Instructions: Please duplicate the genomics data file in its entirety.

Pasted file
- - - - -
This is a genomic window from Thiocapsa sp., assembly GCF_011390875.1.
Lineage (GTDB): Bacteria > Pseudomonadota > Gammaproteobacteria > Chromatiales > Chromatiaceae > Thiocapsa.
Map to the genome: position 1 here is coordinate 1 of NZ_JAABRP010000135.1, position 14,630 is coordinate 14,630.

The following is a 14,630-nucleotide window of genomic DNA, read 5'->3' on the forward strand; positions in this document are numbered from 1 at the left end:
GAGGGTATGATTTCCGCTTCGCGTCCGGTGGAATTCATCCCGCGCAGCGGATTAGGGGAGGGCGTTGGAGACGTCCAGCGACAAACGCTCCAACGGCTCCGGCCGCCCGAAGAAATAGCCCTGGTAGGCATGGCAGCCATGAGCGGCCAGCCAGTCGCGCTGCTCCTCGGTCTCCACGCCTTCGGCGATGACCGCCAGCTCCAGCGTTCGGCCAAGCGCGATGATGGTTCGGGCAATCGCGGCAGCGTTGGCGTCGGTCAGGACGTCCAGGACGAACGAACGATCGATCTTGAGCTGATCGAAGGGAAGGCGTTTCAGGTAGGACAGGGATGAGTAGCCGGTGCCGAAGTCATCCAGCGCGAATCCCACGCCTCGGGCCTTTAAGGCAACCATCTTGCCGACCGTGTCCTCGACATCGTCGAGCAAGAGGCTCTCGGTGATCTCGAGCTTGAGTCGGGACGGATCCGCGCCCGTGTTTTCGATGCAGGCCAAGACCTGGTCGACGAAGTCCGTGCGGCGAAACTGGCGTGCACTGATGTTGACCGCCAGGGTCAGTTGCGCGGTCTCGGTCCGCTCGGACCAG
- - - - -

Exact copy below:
This is a genomic window from Thiocapsa sp., assembly GCF_011390875.1.
Lineage (GTDB): Bacteria > Pseudomonadota > Gammaproteobacteria > Chromatiales > Chromatiaceae > Thiocapsa.
Map to the genome: position 1 here is coordinate 1 of NZ_JAABRP010000135.1, position 14,630 is coordinate 14,630.

The following is a 14,630-nucleotide window of genomic DNA, read 5'->3' on the forward strand; positions in this document are numbered from 1 at the left end:
GAGGGTATGATTTCCGCTTCGCGTCCGGTGGAATTCATCCCGCGCAGCGGATTAGGGGAGGGCGTTGGAGACGTCCAGCGACAAACGCTCCAACGGCTCCGGCCGCCCGAAGAAATAGCCCTGGTAGGCATGGCAGCCATGAGCGGCCAGCCAGTCGCGCTGCTCCTCGGTCTCCACGCCTTCGGCGATGACCGCCAGCTCCAGCGTTCGGCCAAGCGCGATGATGGTTCGGGCAATCGCGGCAGCGTTGGCGTCGGTCAGGACGTCCAGGACGAACGAACGATCGATCTTGAGCTGATCGAAGGGAAGGCGTTTCAGGTAGGACAGGGATGAGTAGCCGGTGCCGAAGTCATCCAGCGCGAATCCCACGCCTCGGGCCTTTAAGGCAACCATCTTGCCGACCGTGTCCTCGACATCGTCGAGCAAGAGGCTCTCGGTGATCTCGAGCTTGAGTCGGGACGGATCCGCGCCCGTGTTTTCGATGCAGGCCAAGACCTGGTCGACGAAGTCCGTGCGGCGAAACTGGCGTGCACTGATGTTGACCGCCAGGGTCAGTTGCGCGGTCTCGGTCCGCTCGGACCAG